Habeas Schmabeas and Guantanamo Bay


I recently finished listening to an episode of This American Life from NPR. It’s essentially a documentary series on the radio. This episode, called “Habeas Schmabeas,” was a look at the prison at Guantanamo Bay. It was fascinating and I would love for any of you guys to listen to it too and tell me what you think about it. You can get it by either subscribing to the free podcast through iTunes or other program like it, or just click here to listen to it online.

The people that created this show said their idea for this episode came from the realization that, while it’s known that there have been several hundred former detainees that have been released from guantanamo over the years, no one they knew of had ever heard an interview by any of these former prisoners. So, these guys tracked down some former detainees and talked to them. They also talked with some U.S. attorneys that had been assigned to represent prisoners at guantanamo about what it is like to represent a detainee.

One thing I found very interesting is that guantanamo was built to house high-profile terrorists—the worst of the worst—like Bin Laden and others like him. It’s essentially a supermax prison. However, one of the complaints that has come out from the military commanders in charge of the prison is that they’ve never received those high-level prisoners, they’re all kept in “black sites” run by the CIA. Instead, guantanamo ended up being used to house mainly lower-level, fringe players that provided very little valuable information, or very often, people that weren’t even terrorists to begin with. You’ll need to listen to the interviews to find out why it is that guantanamo received so many detainees that, upon review, got re-classified as NLEC’s (No Longer Enemy Combatants) and what the consequences have been.

The title of the episode “Habeas Schmabeas” refers to habeas corpus. A petition for habeas corpus is what’s known as a collateral attack against criminal charges. It doesn’t address the actual charges against you, it is a way of saying to the government, “before I answer anything else, you need to show me first that you had the right to arrest me and charge me with this crime, because I believe you didn’t follow the rules.” It requires the government to justify their actions and show that they behaved properly. This right first popped up in the Magna Charta in 1215 (Wow! politics, legal terms and now history. Could this post get any better?!) and is in Article I of the U.S. Constitution—it was such a fundamental, non-controversial right that it didn’t even need to wait until later to go into the bill of rights.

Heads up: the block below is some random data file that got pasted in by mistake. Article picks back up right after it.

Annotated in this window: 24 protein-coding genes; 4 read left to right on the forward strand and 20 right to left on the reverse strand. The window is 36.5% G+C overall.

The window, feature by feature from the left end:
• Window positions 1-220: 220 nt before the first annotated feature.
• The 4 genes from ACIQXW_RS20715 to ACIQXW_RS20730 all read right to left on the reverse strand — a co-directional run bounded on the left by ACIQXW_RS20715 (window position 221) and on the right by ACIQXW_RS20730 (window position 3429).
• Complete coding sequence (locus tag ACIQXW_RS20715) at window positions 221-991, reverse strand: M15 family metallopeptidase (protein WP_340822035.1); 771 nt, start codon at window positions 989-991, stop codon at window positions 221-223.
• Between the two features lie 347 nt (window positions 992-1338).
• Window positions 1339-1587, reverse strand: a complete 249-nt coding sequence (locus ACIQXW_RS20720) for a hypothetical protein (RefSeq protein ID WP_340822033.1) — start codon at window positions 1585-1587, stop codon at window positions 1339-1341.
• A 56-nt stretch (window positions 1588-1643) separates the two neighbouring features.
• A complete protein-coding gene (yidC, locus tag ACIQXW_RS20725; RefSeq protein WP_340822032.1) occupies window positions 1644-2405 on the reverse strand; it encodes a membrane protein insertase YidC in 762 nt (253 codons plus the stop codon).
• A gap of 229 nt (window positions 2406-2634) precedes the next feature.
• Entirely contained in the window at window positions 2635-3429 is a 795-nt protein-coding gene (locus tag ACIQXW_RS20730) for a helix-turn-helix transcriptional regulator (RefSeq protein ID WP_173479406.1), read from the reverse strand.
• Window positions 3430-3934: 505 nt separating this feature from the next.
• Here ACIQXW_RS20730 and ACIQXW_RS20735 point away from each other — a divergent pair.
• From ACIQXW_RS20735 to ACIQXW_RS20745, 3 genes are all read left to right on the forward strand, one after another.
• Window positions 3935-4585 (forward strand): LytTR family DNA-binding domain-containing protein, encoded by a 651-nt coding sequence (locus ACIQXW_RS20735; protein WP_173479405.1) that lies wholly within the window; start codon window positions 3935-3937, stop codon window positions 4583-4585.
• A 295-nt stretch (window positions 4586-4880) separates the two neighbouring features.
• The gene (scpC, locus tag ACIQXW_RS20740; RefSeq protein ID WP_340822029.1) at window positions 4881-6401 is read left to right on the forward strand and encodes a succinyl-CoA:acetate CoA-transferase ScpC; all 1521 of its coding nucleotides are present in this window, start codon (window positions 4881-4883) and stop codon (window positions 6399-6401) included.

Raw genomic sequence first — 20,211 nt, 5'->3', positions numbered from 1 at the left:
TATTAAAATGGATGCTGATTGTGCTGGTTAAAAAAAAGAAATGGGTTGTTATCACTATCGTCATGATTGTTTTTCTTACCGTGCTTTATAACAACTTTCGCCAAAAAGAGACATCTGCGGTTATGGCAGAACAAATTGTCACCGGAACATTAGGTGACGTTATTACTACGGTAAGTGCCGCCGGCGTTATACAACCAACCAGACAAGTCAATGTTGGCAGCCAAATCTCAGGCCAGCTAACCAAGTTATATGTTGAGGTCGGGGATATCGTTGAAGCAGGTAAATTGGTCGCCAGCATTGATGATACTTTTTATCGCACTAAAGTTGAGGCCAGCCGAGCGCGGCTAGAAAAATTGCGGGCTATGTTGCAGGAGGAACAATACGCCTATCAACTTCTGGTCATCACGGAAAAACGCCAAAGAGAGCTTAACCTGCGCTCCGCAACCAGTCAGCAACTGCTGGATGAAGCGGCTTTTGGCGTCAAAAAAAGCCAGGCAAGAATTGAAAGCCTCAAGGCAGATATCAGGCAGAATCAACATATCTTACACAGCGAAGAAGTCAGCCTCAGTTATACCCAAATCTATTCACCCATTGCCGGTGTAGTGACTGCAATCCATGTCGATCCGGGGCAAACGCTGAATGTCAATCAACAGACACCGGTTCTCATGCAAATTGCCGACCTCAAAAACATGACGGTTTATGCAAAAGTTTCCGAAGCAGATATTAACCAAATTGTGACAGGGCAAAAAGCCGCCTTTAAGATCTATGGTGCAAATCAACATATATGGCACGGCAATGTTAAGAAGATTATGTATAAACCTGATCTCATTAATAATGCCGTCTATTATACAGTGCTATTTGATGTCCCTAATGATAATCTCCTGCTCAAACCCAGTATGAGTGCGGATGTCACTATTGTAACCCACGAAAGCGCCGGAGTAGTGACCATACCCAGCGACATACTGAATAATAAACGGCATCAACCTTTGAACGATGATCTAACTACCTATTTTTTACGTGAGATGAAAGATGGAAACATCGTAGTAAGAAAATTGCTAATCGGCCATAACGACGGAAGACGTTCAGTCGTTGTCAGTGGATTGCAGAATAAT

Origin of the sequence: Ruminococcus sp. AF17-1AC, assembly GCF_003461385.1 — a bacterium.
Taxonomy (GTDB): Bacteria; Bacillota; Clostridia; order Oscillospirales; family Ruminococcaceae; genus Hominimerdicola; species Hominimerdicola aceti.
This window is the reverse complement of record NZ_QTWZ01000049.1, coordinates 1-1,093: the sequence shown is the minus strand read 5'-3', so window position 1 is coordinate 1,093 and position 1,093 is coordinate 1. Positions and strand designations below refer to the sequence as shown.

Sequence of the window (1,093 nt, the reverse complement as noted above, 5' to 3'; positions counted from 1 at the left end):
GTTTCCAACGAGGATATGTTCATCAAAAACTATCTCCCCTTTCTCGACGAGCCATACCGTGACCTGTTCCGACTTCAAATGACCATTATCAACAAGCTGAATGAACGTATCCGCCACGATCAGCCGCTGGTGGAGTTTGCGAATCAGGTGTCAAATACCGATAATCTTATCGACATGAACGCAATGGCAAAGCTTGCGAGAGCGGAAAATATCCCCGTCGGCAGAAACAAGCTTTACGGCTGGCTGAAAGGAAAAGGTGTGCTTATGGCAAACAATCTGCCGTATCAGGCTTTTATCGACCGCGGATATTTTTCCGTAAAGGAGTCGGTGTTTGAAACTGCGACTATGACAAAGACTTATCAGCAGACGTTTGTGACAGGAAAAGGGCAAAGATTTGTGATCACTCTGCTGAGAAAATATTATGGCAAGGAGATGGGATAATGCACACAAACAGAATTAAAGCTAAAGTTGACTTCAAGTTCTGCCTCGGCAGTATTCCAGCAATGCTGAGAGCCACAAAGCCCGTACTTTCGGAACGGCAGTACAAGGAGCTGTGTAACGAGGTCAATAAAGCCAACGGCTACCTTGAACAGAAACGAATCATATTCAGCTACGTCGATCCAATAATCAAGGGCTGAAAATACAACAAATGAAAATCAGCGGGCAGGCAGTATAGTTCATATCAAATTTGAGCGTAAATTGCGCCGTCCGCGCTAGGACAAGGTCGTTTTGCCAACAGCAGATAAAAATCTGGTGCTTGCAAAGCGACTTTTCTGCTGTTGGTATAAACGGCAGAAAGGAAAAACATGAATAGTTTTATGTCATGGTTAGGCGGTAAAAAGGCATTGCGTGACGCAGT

This concept of habeas corpus comes into play with the detainees at guantanamo because the current administration (we’re not naming any names here) has made a very interesting claim concerning the legal rights of the detainees. On the one hand they claim that U.S. legal rights, chief among them habeas corpus, don’t apply to the detainees because they’re prisoners of war. On the other hand they claim that the rights of the Geneva Convention don’t apply to the detainees because they’re not really prisoners of war. A little crazy, huh?

So, if I haven’t totally turned you off of it (and put you to sleep just a little), go listen to it and let me know what you think.


  1. Heidi
    May 12, 2007

    Robby, you are so high pressure… two buttons for the same link. I wasn’t sleeping and this does interest me. Thanks Rob.

  2. Rob
    May 12, 2007

    It’s worse than you think. I’ve got four of them in there. What? Too subtle?

  3. Cousin Banna
    May 12, 2007

    I actually listened to this one last week as per your webcast blog suggestion. Really interesting stuff. A bit lengthy but you finished feeling informed.